Next, I modified the Columbian Hypnosis exercise in order to initiate the role of the camera in our social and political lives. Instead of a student leading another by the hand, students were asked to walk with the mobile camera in their hands. The camera offered qualitatively different perspectives that opened our senses as composers to detail as it panned, zoomed, and framed the space (Nikolai J. R., Bennett, Marks, & Gilson, 2018, pp. 137-152).
The following session incorporated improvisational exercises from Image Theatre by Augusto Boal, a “series of exercises and games designed to uncover essential truths about societies and cultures” (Jackson, 2005, p. xxii). These exercises are intended to evoke “the multiple mirror of the gaze of others – a number of people looking at the same image, and offering their feelings, what is evoked for them, what their imaginations throw up around that image” (Boal, 2005, p.175). I consider it important to incorporate exercises from Image Theatre by Augusto Boal as it primarily helps students to experience the act of looking and being looked at, concurrently. Specifically, I led students through the sub-exercises of Image Theatre entitled The Modelling Sequence and the Image Games where they were invited to “make still images of their lives, feelings, experiences, oppressions that enabled students to think about the process of composition” (Jackson, 2005, p. xxii). The intention of these exercises was to first initiate a bodily understanding of a frame and a shot before applying it to the camera. To achieve this students were divided into groups of five, and those not in groups were “spect-actors,” a term coined by Augusto Boal that refers to the audience as performers also, not just passive observers.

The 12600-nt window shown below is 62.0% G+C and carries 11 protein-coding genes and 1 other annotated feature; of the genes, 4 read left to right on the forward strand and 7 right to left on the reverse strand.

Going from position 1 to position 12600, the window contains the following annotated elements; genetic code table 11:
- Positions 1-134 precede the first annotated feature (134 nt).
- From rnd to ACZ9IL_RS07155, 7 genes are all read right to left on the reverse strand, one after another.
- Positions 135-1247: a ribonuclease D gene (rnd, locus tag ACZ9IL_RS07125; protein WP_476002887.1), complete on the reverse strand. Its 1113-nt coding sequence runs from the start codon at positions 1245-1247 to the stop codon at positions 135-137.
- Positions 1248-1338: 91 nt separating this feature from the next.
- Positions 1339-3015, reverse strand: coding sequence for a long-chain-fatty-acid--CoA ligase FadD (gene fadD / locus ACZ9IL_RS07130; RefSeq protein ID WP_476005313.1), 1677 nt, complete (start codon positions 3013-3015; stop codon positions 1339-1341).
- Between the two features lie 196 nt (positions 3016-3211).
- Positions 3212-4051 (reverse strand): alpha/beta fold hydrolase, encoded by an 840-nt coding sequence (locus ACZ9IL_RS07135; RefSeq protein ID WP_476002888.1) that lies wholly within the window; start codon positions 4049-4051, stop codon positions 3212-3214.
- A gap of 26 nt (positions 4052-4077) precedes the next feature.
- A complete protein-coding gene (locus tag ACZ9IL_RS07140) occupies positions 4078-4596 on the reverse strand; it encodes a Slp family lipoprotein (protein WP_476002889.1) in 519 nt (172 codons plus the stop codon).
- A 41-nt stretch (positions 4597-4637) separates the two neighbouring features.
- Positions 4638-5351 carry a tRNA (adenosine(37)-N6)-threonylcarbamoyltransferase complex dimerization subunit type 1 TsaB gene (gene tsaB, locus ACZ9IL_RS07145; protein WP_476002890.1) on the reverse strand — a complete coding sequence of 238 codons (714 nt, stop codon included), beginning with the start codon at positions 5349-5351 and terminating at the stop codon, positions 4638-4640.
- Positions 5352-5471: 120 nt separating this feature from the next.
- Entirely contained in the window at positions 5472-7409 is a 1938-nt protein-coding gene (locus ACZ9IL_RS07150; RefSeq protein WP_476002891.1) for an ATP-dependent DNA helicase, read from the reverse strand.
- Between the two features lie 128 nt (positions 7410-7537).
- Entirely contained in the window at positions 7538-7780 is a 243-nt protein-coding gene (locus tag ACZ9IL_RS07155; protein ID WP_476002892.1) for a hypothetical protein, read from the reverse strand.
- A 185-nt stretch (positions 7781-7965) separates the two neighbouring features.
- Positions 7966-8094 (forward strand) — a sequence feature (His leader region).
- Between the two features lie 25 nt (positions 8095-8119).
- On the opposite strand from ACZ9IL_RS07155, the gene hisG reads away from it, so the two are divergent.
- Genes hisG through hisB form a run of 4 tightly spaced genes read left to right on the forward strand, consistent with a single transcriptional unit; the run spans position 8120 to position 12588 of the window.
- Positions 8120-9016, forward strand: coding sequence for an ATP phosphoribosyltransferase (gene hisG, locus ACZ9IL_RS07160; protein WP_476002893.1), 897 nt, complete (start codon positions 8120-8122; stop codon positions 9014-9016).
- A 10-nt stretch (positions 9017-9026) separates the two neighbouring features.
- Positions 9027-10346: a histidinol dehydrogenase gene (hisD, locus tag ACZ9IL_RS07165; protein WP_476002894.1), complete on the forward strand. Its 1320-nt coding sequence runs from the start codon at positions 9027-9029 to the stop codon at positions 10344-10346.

Combining film with an interdisciplinary lens of dance, my intention was to help students experience kinaesthesia, or sense of movement, in order to provoke them to notice and emanate sensations that accompany our movements while filming. The kinaesthetic elements I introduced to the students wereemotion, memory, architecture, chaos,andcontrast. I also made sure that each session had one viewing of a screendance film and a group discussion on the previous topics covered as a practical and embodied exercise. Students were able to learn from a wide range of screendance films such as Uday Shankar’s Kalpana, Maya Deren’s A Study in Choreography for the Camera, Mass by Fu Le, 4~ by Rodrigo Rochas Campos, Nine Variations on a Dance Theme by Hilary Harris, Letter by Zeljko Bozic.
A later session was based on the choreography of sound that began with listening to the body and space and creating inner monologues. One of the most integral parts of perceiving sound is the art of listening. Students were asked to lie down on the floor, relax their body, and let go of tension in each part of their body. Tanpura music was played to guide them through the process, and they were asked to place one hand near their chest to listen and feel their heartbeat, the origin of rhythm. Next, I began what I call, Childhood Room Memory Mapping Exercise, where students were asked toimagine and follow their visual memory of their home. I used this as an initiation to explore their understanding of rhythm, perception, and kinaesthetic empathy. Following this exercise, students shared about their experience; some common responses were:
- It was therapeutic.
- I did not know I had so much tension in my body.
- It was so nostalgic to revisit my childhood room.
- I stood exactly where I began tracing my room.
- I didn’t know I could sense the same room in different ways.
- I feel really good, after an exhausting day.